Epiphytes, plants such as moss and bromeliads found in trees, face growing threats
Orchids, mosses and ferns — or epiphytes, defined as nonparasitic plants that grow on other plants — are crucial for Earth's biodiversity and play essential roles in forests worldwide, building habitats in trees for a myriad of other life forms, from bacteria and insects to birds and reptiles. Epiphytes display an astonishing array of diversity, with 28,000 known species.
However, the very attributes that have enabled epiphytes to thrive in forest canopies are now making them vulnerable to both natural and human-caused disturbances, according to University of Utah biologist Nalini Nadkarni.
In a U.S. National Science Foundation-supported study published in the journal New Phytologist, Nadkarni found these fascinating and vital plants are under significant pressure because of rapid environmental change and proposes specific actions for preserving them.
"This synthesis revealed the exceptional vulnerability to the increasing levels of disturbances — such as climate change and deforestation — on the abundance diversity and connectivity of canopy-dwelling plants around the globe," she said. "Although we categorize the disturbances with greatest negative effects on canopy plants as 'natural,' as hurricanes and wildfire, human activities are increasing the severity and frequency of those in the USA and around the world."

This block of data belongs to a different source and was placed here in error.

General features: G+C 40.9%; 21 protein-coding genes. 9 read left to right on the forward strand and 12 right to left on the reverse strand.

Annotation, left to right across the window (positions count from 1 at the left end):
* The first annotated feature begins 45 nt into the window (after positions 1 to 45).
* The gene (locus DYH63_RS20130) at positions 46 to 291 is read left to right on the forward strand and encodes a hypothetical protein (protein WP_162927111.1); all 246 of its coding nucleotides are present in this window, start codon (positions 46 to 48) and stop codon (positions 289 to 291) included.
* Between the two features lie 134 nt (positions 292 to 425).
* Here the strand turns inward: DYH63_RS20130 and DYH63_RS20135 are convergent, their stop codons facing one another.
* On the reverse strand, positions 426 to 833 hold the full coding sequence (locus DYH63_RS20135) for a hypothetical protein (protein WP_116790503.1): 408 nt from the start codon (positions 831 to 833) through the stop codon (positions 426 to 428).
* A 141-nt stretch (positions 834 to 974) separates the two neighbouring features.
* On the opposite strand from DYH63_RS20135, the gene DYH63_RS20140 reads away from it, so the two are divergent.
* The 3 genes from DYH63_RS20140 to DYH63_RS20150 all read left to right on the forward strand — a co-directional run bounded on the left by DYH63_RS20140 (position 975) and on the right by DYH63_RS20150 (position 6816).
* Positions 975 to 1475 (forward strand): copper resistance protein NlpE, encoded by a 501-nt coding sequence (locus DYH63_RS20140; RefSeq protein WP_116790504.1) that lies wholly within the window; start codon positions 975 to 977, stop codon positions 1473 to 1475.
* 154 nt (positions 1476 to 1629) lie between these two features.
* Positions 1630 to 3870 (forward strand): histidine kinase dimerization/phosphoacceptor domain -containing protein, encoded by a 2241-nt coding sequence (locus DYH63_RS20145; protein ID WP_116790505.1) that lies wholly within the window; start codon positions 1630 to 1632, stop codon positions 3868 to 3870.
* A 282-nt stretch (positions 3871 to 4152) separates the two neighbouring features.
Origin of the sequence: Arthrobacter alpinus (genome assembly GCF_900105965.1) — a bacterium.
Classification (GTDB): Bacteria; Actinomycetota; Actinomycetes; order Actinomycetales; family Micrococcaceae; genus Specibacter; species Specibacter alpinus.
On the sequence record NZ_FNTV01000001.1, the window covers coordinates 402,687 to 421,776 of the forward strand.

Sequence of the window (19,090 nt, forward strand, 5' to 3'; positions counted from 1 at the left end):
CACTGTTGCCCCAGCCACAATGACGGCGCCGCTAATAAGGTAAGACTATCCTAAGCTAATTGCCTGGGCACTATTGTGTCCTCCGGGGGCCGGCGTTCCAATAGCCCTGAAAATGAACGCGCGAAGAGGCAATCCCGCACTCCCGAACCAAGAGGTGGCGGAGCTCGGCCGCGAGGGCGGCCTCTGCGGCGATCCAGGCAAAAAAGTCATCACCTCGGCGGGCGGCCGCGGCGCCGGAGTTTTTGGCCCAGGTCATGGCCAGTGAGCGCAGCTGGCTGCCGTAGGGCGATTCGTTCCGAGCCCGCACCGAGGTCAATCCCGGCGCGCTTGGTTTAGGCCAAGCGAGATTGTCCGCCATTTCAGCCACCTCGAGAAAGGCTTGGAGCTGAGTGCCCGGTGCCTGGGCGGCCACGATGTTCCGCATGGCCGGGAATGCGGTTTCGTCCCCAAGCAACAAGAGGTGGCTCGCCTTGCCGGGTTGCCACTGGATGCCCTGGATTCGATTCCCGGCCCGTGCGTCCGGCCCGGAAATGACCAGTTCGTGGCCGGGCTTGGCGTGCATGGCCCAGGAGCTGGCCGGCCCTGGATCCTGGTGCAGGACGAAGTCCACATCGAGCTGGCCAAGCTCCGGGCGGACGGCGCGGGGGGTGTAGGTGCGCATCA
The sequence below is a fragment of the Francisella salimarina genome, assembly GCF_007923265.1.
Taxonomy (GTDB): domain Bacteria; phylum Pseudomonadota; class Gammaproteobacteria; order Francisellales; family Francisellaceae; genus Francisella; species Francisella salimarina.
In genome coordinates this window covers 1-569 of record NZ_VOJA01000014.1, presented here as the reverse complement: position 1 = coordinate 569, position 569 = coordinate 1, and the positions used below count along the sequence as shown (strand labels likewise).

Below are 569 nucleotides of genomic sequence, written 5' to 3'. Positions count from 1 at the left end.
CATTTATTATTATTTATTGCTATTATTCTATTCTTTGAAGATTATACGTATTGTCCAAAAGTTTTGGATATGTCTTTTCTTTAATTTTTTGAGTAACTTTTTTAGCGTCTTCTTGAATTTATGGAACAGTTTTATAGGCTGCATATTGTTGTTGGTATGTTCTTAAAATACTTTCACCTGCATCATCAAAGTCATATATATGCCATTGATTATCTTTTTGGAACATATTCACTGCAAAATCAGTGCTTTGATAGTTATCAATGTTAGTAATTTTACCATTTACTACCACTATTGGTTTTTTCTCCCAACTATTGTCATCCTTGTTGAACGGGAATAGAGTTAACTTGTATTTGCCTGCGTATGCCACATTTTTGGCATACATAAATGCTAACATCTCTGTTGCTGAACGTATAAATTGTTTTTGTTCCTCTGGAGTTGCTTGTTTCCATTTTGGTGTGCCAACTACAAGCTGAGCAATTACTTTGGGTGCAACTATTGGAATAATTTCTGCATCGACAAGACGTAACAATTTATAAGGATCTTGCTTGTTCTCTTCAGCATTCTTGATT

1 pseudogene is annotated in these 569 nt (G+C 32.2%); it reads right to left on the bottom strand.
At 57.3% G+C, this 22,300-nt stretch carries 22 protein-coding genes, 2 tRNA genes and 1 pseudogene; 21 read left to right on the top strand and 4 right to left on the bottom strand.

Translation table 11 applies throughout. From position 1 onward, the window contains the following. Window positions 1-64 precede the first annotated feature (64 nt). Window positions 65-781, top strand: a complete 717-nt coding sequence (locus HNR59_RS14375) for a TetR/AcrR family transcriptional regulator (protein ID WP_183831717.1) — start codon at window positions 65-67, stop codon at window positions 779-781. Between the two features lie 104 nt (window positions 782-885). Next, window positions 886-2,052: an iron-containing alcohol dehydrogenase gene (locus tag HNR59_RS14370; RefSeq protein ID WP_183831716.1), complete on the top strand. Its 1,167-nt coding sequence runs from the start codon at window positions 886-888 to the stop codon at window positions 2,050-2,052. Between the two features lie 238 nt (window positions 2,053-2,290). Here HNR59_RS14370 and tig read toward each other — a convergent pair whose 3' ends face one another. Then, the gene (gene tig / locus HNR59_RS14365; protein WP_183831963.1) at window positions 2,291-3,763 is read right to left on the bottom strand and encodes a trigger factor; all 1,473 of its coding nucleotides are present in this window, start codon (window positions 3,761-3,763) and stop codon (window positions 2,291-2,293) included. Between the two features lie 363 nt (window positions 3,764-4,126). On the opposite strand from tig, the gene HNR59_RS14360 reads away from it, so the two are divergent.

The paper reviews the available science on epiphyte communities and categorizes the drivers and consequences of and societal responses to drought, wind, insects, wildfire, logging and other disturbances. Her findings should serve as a wake-up call to land managers and others interested in preserving the health of the world's woodlands.
"Across all impacts, disturbance agents were significantly more likely to lead to negative, rather than positive, effects in both tropical and temperate locales," Nadkarni wrote. The study examined 255 previous papers on ecological disturbances impacting epiphytes in 58 countries.
"Communities of plants that live in rainforest canopies — ferns, orchids and bromeliads — play 'keystone roles' in maintaining biodiversity, fostering critical interactions for pollination and seed dispersal and maintaining healthy nutrient cycles, even though their biomass is small relative to whole forests," she said. "Many of them have been cultivated by people for centuries because of their beauty and the ways they connect us aesthetically and spiritually to nature."
Added Jeremy Wojdak, a program director in NSF's Division of Environmental Biology, "this paper demonstrates the utility of synthesis research — distilling scores of studies into powerful, general conclusions about how the natural world works and setting the agenda for the next round of discovery."